LOS ANGELES, July 8 (UPI) -- A growing number of trash trucks are being powered by fuel recovered from the very garbage they haul to landfills, U.S. industry experts said.
Waste Management Inc., which operates the largest trucking fleet in the waste industry, is fueling more and more of its trucks with so-called trash gas, the Los Angeles Times reported Thursday.
In Los Angeles, every one of the company's trucks is powered with liquefied natural gas from the methane generated through decomposition of organic waste in its Altamont, Calif., landfill.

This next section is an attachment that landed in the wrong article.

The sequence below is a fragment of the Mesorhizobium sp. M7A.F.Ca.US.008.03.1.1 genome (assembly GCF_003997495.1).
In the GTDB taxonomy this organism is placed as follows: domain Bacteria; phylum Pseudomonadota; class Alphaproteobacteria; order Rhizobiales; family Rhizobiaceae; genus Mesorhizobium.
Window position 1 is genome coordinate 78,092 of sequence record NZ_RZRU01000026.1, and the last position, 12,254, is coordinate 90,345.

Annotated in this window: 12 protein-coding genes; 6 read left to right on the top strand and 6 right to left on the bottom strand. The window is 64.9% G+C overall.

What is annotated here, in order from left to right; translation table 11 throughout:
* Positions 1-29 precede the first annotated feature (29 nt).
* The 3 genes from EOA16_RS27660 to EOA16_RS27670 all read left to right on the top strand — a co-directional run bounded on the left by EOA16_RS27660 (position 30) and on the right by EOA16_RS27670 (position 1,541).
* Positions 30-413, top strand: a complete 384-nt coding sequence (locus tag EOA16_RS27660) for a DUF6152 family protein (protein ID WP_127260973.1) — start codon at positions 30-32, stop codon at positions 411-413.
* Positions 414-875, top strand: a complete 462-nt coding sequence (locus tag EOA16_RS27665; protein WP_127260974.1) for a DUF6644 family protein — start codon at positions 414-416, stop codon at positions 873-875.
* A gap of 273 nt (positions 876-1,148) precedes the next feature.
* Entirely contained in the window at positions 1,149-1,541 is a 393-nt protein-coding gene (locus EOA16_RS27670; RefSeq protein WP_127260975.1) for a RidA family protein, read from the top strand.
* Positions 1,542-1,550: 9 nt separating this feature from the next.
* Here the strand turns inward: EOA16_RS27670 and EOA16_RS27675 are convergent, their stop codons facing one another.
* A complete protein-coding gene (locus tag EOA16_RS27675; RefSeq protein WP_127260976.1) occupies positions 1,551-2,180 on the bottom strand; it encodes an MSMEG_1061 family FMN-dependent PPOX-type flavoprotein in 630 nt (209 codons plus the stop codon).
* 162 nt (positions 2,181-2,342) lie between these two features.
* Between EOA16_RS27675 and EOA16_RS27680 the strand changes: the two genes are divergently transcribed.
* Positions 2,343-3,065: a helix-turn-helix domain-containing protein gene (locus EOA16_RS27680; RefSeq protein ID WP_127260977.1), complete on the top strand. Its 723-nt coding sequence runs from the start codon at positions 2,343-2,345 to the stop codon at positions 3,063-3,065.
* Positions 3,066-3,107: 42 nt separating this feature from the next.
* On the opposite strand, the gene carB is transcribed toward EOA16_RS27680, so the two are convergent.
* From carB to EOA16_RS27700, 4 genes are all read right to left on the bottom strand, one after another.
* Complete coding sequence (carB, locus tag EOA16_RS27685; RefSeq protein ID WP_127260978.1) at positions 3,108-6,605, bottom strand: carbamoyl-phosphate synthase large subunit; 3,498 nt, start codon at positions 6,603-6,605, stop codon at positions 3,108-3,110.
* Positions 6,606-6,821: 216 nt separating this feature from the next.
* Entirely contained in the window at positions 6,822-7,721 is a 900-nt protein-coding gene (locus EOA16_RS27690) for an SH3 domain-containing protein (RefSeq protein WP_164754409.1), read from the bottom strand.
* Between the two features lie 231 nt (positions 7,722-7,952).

Next week, Waste Management's fleet will get its 1,000th truck fueled with natural gas captured and converted in this way.
"It's a big deal to hit this milestone because we've been at this for years," said Kent Stoddard, Waste Management's vice president of public affairs. "I think we're probably the first company that tried to run a garbage truck on compressed natural gas, and we went through 10 years of ups and downs, of encouraging successes and setbacks, but we crashed through all of that."
Trucks that run on LNG "trash gas" emit 80 percent to 90 percent fewer carbon emissions than diesel-powered trucks, the California Air Resources Board said.